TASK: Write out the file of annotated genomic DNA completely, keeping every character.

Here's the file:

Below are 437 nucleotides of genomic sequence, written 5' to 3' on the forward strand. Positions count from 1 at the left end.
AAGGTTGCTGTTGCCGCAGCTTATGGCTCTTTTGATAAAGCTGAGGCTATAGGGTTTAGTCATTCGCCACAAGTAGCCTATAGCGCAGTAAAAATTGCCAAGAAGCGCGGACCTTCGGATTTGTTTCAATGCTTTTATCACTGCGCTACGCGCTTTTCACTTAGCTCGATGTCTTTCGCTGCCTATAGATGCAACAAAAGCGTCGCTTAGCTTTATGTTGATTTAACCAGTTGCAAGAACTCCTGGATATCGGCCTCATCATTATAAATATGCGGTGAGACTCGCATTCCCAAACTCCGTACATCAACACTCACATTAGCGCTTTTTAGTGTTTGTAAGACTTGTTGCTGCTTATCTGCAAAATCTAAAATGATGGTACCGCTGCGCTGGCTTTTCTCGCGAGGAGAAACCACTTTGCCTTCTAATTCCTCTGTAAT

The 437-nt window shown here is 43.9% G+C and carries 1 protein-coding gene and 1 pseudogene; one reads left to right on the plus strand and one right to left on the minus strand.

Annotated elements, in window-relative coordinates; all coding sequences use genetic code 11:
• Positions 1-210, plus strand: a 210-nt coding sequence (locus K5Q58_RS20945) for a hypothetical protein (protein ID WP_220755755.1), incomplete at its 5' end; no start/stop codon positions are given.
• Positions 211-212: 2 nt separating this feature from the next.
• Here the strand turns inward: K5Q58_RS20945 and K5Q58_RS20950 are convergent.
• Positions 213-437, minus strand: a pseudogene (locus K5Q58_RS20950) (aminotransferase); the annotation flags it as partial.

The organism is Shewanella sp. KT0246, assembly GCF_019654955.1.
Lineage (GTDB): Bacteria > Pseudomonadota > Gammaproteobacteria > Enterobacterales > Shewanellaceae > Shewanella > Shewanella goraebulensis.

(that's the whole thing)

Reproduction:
Below are 437 nucleotides of genomic sequence, written 5' to 3' on the forward strand. Positions count from 1 at the left end.
AAGGTTGCTGTTGCCGCAGCTTATGGCTCTTTTGATAAAGCTGAGGCTATAGGGTTTAGTCATTCGCCACAAGTAGCCTATAGCGCAGTAAAAATTGCCAAGAAGCGCGGACCTTCGGATTTGTTTCAATGCTTTTATCACTGCGCTACGCGCTTTTCACTTAGCTCGATGTCTTTCGCTGCCTATAGATGCAACAAAAGCGTCGCTTAGCTTTATGTTGATTTAACCAGTTGCAAGAACTCCTGGATATCGGCCTCATCATTATAAATATGCGGTGAGACTCGCATTCCCAAACTCCGTACATCAACACTCACATTAGCGCTTTTTAGTGTTTGTAAGACTTGTTGCTGCTTATCTGCAAAATCTAAAATGATGGTACCGCTGCGCTGGCTTTTCTCGCGAGGAGAAACCACTTTGCCTTCTAATTCCTCTGTAAT

The 437-nt window shown here is 43.9% G+C and carries 1 protein-coding gene and 1 pseudogene; one reads left to right on the plus strand and one right to left on the minus strand.

Annotated elements, in window-relative coordinates; all coding sequences use genetic code 11:
• Positions 1-210, plus strand: a 210-nt coding sequence (locus K5Q58_RS20945) for a hypothetical protein (protein ID WP_220755755.1), incomplete at its 5' end; no start/stop codon positions are given.
• Positions 211-212: 2 nt separating this feature from the next.
• Here the strand turns inward: K5Q58_RS20945 and K5Q58_RS20950 are convergent.
• Positions 213-437, minus strand: a pseudogene (locus K5Q58_RS20950) (aminotransferase); the annotation flags it as partial.

The organism is Shewanella sp. KT0246, assembly GCF_019654955.1.
Lineage (GTDB): Bacteria > Pseudomonadota > Gammaproteobacteria > Enterobacterales > Shewanellaceae > Shewanella > Shewanella goraebulensis.